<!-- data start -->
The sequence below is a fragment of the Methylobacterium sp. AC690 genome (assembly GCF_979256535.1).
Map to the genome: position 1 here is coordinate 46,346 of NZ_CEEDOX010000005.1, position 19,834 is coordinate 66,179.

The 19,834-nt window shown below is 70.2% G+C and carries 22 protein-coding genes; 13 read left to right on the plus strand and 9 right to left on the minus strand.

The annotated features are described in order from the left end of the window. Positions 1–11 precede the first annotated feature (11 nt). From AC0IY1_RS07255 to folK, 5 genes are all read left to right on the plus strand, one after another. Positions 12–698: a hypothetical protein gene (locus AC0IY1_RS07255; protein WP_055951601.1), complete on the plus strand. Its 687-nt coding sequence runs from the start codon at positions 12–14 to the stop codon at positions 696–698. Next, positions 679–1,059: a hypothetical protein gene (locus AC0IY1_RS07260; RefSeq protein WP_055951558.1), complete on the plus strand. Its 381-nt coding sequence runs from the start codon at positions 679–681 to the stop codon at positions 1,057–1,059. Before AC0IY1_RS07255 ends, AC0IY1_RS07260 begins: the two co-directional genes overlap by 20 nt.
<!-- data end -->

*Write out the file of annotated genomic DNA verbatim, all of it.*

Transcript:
The sequence below is a fragment of the Methylobacterium sp. AC690 genome (assembly GCF_979256535.1).
Map to the genome: position 1 here is coordinate 46,346 of NZ_CEEDOX010000005.1, position 19,834 is coordinate 66,179.

The 19,834-nt window shown below is 70.2% G+C and carries 22 protein-coding genes; 13 read left to right on the plus strand and 9 right to left on the minus strand.

The annotated features are described in order from the left end of the window. Positions 1–11 precede the first annotated feature (11 nt). From AC0IY1_RS07255 to folK, 5 genes are all read left to right on the plus strand, one after another. Positions 12–698: a hypothetical protein gene (locus AC0IY1_RS07255; protein WP_055951601.1), complete on the plus strand. Its 687-nt coding sequence runs from the start codon at positions 12–14 to the stop codon at positions 696–698. Next, positions 679–1,059: a hypothetical protein gene (locus AC0IY1_RS07260; RefSeq protein WP_055951558.1), complete on the plus strand. Its 381-nt coding sequence runs from the start codon at positions 679–681 to the stop codon at positions 1,057–1,059. Before AC0IY1_RS07255 ends, AC0IY1_RS07260 begins: the two co-directional genes overlap by 20 nt.